After ‘nasty’ weather, breezy conditions with light showers heading to DC area

After the heavy rain that led to flooding in several areas along the shores of the Chesapeake Bay, the Potomac River and the Atlantic coast, the D.C. area is not in the clear just yet. Here’s what you need to know to start your Halloween weekend.

The bulk of Friday’s rainfall concluded by early Saturday, but tidal and coastal flooding continues with moderate to major flooding in the forecast through at least Saturday, the National Weather Service said. A flood warning remains in effect for parts of Prince George’s County, Maryland, until 7:30 a.m. Saturday.

Rivers will be running high from Friday’s rain, and with the chance of a few more showers Saturday, some larger streams and small rivers will continue to rise.

On Saturday morning, a friend of the owner of Storm Bros. Ice Cream on Dock Street in downtown Annapolis, Maryland, told WTOP’s John Domen that they were cleaning up from Friday but bracing for more flooding.

“Most of the time they’ve been able to keep up with it, but this was a little more than what he was expecting,” said Jay Mahaffey.

He said that the owner called him Friday afternoon and asked him to help out one of the managers who had been at the shop since 2 a.m. on Friday.

Mahaffey arrived with an extra water pump around 7 p.m. Friday and stayed through 7 a.m. on Saturday morning to help clear the water.

“I went out to Lowe’s and purchased an extra pump came in around 7 p.m. last night been here till seven this morning,” Mahaffey said. “Just trying to keep the water out. We have probably four or five pumps running. We did pretty good. We saved the ice cream, but we had to shut all the freezers in the customer side of the store down so just so that we wouldn’t get any electrical shorts or anything like that.”

Caution tape is seen at the waterfront in Georgetown on Saturday morning after severe flooding in the D.C. area. (WTOP/Acacia James)

Caution tape is seen at the waterfront in Georgetown on Saturday morning after severe flooding in the D.C. area. (WTOP/Acacia James)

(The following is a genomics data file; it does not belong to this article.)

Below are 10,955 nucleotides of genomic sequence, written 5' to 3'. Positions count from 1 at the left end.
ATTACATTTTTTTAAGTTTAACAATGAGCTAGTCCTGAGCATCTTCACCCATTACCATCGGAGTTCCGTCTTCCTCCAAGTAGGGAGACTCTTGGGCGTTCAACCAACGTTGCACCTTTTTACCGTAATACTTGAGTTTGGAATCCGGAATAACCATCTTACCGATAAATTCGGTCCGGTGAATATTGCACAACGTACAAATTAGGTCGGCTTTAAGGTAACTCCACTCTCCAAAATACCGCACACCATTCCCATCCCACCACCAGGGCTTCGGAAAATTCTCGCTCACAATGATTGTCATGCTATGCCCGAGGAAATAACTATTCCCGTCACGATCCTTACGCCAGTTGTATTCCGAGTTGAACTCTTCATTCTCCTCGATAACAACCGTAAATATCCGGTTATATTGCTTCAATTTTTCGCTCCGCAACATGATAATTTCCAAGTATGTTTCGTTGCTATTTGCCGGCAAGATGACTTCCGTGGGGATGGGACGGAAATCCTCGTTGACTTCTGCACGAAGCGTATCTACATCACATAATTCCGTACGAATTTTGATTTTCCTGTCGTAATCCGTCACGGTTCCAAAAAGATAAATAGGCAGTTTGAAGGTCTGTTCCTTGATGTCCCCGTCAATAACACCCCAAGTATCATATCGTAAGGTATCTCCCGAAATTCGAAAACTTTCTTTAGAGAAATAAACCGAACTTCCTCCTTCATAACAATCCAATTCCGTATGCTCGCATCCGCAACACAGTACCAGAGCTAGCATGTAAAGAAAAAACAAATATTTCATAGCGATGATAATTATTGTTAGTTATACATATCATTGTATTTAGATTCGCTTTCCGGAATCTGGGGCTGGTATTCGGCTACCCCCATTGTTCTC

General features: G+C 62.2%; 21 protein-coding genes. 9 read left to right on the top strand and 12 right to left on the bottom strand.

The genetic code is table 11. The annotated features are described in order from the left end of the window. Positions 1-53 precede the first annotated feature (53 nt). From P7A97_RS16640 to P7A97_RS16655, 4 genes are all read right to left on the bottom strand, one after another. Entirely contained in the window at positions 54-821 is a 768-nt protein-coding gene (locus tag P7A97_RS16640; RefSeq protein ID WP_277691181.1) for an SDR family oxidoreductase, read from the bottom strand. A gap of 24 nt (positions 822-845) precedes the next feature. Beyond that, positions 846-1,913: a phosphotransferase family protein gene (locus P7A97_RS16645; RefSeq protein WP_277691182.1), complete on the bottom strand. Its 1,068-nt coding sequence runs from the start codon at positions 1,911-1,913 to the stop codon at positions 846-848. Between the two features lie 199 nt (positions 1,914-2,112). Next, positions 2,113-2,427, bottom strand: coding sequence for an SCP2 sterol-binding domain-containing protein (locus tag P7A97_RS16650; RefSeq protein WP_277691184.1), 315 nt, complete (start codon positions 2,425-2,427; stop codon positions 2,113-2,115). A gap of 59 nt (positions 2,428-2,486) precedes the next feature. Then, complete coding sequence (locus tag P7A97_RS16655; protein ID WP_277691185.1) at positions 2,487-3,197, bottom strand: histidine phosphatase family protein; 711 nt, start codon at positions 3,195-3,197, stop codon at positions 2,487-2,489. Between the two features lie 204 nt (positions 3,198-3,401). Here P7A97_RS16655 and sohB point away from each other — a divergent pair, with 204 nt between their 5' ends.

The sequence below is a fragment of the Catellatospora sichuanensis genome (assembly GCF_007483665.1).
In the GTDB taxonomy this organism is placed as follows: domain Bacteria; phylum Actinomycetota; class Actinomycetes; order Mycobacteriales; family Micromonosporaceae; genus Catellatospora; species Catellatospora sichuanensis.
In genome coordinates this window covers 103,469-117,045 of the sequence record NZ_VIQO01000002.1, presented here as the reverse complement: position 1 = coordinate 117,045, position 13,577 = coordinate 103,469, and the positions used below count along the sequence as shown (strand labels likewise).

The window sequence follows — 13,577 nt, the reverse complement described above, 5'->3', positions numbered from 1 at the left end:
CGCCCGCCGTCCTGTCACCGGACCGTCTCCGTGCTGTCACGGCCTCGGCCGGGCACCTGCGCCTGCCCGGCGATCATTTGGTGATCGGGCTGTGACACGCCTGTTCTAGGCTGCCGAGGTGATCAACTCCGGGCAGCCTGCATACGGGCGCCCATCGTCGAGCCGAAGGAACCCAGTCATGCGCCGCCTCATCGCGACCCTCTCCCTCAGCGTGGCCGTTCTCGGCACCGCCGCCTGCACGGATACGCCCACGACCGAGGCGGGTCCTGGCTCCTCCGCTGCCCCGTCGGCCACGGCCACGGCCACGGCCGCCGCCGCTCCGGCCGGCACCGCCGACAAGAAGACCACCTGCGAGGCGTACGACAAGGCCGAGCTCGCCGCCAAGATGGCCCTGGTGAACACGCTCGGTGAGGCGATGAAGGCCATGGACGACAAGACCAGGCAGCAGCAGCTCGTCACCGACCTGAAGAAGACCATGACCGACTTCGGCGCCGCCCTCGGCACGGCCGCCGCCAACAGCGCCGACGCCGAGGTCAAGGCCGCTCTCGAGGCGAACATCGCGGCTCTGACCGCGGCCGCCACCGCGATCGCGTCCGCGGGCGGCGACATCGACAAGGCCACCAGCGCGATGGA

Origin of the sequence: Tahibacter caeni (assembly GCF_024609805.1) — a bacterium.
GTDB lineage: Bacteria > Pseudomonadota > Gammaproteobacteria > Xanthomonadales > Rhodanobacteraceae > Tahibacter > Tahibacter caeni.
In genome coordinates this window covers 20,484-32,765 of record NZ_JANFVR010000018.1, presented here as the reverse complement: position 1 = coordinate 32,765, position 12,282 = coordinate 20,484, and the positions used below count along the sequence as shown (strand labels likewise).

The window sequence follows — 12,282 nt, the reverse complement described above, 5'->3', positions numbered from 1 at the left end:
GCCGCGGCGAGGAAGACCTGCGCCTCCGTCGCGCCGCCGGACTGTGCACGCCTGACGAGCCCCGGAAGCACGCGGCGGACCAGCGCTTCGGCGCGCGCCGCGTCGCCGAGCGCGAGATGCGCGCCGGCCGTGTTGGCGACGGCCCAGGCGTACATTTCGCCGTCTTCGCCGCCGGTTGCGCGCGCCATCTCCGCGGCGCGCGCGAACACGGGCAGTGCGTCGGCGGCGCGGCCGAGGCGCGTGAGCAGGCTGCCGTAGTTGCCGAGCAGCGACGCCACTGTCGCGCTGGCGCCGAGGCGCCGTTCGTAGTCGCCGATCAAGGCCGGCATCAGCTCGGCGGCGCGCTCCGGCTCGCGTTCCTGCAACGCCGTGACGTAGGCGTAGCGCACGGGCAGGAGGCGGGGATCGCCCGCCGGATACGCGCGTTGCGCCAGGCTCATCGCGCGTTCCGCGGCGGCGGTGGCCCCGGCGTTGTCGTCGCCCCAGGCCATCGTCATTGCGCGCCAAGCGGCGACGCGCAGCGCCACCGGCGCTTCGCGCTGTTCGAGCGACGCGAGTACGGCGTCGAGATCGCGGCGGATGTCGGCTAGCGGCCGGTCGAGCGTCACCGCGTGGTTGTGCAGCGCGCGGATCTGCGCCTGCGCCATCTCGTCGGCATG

Jay Mahaffey worked through the night Friday into Saturday to help his friend’s shop Storm Bros. Ice Cream on Dock Street clear out the water from the flooding in downtown Annapolis, Maryland. (WTOP/John Domen)

A sign on a shop in downtown Annapolis, Maryland, on Saturday morning. (WTOP/John Domen)

A road is closed in downtown Annapolis, Maryland, on Saturday morning. (WTOP/John Domen)

A person paddles their boat through a parking lot as they survey the flooding in downtown Annapolis, Md., Friday, Oct. 29, 2021. The city is anticipating potential historic tidal flooding conditions in low-lying areas this Friday and Saturday. (AP Photo/Susan Walsh)

People walk past the Kunta Kinte-Alex Haley Memorial as they survey the flooding in downtown Annapolis, Friday, Oct. 29, 2021. The city is anticipating potential historic tidal flooding conditions in low-lying areas Friday and Saturday. (AP Photo/Susan Walsh)

A person paddles their boat over a street as they and others survey the flooding in downtown Annapolis, Md., Friday, Oct. 29, 2021. The city is anticipating potential historic tidal flooding conditions in low-lying areas Friday and Saturday. (AP Photo/Susan Walsh)

The D.C. Tidal Basin remained flooded into Saturday morning (WTOP/Dave Dildine)

The view of the Washington Monument on Saturday morning after storms flooded the Tidal Basin (WTOP/Dave Dildine)

The scene in Shady Side, Maryland, as storm clouds gather around a body of water. (Courtesy Harry Scholten)

A playground in Shady Side, Maryland, is flooded by rising waters caused by storms in the region. (Courtesy Harry Scholten)

A woman walks in flood waters caused by the Potomac River in the historic Old Town section of Alexandria, Va., Friday, Oct. 29, 2021. At right is a column indicating the depth of past flood waters. The National Weather Service is warning that the mid-Atlantic region could see one of the biggest tidal floods of the last decade or two as heavy rain and winds pummel the region on Friday. (AP Photo/Cliff Owen)

Old Town residents Heidi DeuPree, right, and Keith Harmon canoe on a street flooded by the Potomac River as it overflows its banks in the historic Old Town section of Alexandria, Va., Friday, Oct. 29, 2021. The National Weather Service is warning that the mid-Atlantic region could see one of the biggest tidal floods of the last decade or two as heavy rain and winds pummel the region on Friday. (AP Photo/Cliff Owen)

Alice Estrada, president and CEO of the Annapolis Maritime Museum, said, “We are as prone to flooding as the downtown City Dock area, so when they flood, we flood as well.” (Courtesy Jay Fleming)

Annapolis Martime Museum board member Jay Fleming’s passion for documenting the people, the ecology and the history of the Chesapeake Bay is evident in his photographs. (Courtesy Jay Fleming)